Developers and planners: Delivering waste mamagement facilities through the planning system
With increasing demands on the planning system from Waste Strategy 2000, planning authorities are being asked to make finely balanced judgements on complex decisions against a backdrop of ever increasing public scrutiny. Alan Potter, Technical Director of the Waste and Resources Management Group at Golder Associates, outlines how waste management companies can make the planning procedure easier for both themselves and planning officers.
There are many types of waste management facility. To understand the impacts associated with different facility types, the waste type and facility size needs to be considered.
Wastes can be grouped by origin or characteristics. For example commercial and industrial waste may include putrescible canteen waste and hazardous materials as well as relatively clean packaging waste. In terms of impact it is both the characteristic and the source that can have effect since it will influence the method of delivery as well as the behaviour of the waste on the receiving site. The condition in which the waste is delivered to a site will also have an influence e.g. containerised, bagged, loose, sorted.
Each type of facility makes generic demands on the environment regardless of size. However it is often size and the capacity of the local environment, that determines the real burden in any particular case. Facilities of a capital-intensive nature may require substantial minimum tonnages to be economically viable. However emerging technologies such as anaerobic digestion can provide greater flexibility. In-vessel systems can be developed on a modular basis and there is a move towards smaller Energy from Waste (EfW) plants that serve more local catchment areas.
Land Use Issues
Waste management by its very nature presents generic impacts such as traffic movements or land take. The next tier of impacts is largely attributable to the nature of the waste being received and managed. For example putrescible waste has the potential to give rise to odour, attract vermin, flies and scavenging animals, and may generate pathogens. The next tier of impacts relates to the particular type of facility. For example landfill gives rise to landfill gas which is unique to the landfill process. The size of the facility will also have an important bearing particularly with respect to the actual inputs to a site, and the site design capacity. The final tier of impacts is the conditions within and surrounding the particular facility. This defines the risk potential and pathway and is the point at which mitigating measures primarily come into play.
Thus the following hierarchy can be arrived at to classify the land use issues:
- Waste Type Specific
- Facility Type Specific
- Facility Size Specific
- Location Specific
The negative and positive impacts of specific waste management facilities can be weighted by identifying issues such as:
- sphere of influence or ‘footprint’ e.g. the wider impact spatially;
- duration e.g. are impacts limited to a particular phase in the facility life?
- reversibility e.g. the wider impact over time;
- potential for cumulative effects; and
- indirect and secondary considerations e.g. property values, services capacity.
Facilities such as landfill are relatively fixed in location – in relation to the presence of quarries or despoiled land with suitable geology away from aquifers requiring special protection. Land raise provides a greater degree of flexibility but requires a significant area of land that is sited away from sensitive receptors and within a landscape that can accommodate it. In contrast Material Reclamation Facilities (MRFs) can be sited within a range of locations, for example in converted council depots sited in urban areas, for example, Kensington & Chelsea, based at existing landfill sites – generally semi-rural and rural, for example, Mason’s near Ipswich and sited on industrial estates generally urban fringe, for example, Colnbrook near Heathrow.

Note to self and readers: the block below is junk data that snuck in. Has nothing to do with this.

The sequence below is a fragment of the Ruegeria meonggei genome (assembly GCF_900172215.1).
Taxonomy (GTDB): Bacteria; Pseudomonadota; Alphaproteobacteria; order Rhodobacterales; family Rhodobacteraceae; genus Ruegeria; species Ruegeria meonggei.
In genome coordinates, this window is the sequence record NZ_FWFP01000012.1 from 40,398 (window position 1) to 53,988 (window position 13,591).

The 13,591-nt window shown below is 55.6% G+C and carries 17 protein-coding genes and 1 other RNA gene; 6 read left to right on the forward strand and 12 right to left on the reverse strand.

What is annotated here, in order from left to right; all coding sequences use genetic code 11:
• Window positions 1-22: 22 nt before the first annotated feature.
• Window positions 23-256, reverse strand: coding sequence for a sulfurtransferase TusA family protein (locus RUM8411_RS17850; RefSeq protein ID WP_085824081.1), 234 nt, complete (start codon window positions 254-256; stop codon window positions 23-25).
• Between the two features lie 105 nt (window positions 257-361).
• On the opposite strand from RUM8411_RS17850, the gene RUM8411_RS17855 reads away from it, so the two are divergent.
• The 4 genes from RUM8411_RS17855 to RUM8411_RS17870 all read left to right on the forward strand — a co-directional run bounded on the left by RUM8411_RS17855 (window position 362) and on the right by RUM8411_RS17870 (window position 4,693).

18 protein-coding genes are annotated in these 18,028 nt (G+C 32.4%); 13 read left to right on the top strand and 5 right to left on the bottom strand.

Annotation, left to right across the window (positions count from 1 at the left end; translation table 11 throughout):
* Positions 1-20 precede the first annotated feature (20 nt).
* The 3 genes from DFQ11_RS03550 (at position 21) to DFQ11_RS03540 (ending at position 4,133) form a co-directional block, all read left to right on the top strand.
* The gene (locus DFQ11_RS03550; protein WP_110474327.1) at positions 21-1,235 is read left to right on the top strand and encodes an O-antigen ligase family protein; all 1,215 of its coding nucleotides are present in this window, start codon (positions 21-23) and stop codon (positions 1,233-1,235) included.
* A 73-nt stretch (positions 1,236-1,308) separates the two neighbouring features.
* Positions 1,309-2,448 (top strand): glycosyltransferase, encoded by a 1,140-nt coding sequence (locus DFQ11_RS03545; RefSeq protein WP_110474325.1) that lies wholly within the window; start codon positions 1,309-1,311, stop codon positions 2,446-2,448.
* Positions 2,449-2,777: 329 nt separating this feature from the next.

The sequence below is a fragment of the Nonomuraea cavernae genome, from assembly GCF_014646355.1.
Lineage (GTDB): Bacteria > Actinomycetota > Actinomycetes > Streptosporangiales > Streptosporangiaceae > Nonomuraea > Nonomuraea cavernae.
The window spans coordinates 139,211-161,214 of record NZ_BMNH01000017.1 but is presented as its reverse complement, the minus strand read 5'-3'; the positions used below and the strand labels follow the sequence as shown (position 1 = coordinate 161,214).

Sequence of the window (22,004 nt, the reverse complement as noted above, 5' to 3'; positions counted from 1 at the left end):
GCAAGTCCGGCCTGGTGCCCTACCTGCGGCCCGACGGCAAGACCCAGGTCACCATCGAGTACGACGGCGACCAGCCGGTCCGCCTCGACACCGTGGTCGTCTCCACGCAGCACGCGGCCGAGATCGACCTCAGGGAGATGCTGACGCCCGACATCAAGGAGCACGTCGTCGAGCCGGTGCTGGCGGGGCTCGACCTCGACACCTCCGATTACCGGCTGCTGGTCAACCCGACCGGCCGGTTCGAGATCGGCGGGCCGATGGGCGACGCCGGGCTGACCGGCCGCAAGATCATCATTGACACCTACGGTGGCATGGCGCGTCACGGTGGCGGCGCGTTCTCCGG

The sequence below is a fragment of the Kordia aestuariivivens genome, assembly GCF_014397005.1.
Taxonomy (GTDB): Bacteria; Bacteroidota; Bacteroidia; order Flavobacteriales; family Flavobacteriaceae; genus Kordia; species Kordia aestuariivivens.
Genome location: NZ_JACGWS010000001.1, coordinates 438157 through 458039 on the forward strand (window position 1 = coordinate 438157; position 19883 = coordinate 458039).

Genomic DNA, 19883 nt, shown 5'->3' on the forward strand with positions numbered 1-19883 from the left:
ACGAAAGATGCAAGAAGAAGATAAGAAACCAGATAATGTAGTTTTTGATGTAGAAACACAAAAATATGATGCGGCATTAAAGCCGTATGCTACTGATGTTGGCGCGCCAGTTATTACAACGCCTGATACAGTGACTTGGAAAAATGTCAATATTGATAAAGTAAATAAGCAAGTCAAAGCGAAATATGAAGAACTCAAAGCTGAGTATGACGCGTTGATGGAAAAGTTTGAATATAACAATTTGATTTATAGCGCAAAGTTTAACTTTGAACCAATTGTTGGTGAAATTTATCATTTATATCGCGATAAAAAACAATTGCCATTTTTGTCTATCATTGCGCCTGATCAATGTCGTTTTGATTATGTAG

Siting of a range of facilities including MRFs, such as Mason’s, and EfW sites, such as Capel in Surrey, on existing landfill sites is a growing trend which offers distinct benefits of not having to go to greenfield sites. However, it can extend the duration of amenity issues such as continued traffic beyond the expected life of the landfill. Location in turn will influence size via land availability and infrastructure capacity, which in turn will have a bearing on the burdens associated with transport of waste.
There is an interplay involving the three variables to identify the optimum size and location for a particular facility within the development constraints that exist in any given situation.
Almost all proposals for waste management facilities encounter public opposition. Waste management facilities are generally regarded as ‘bad neighbour’ development and the importance of analysing the significance of the public’s concerns and extent to which they should be taken into account cannot be underestimated.
Public attitudes towards waste management facilities have a major influence on the progress of applications through the planning and pollution control permitting process. Not only can concerned members of the public object to proposals and influence their passage, but if sufficient weight is gained, can bring pressure to bear on elected councillors – who act as decision makers at a local level – to the extent that applications for permission are refused – even against officer advice. The widening of public consultation procedures for pollution control permitting is opening that process – which has previously been essentially technical – to similar pressures.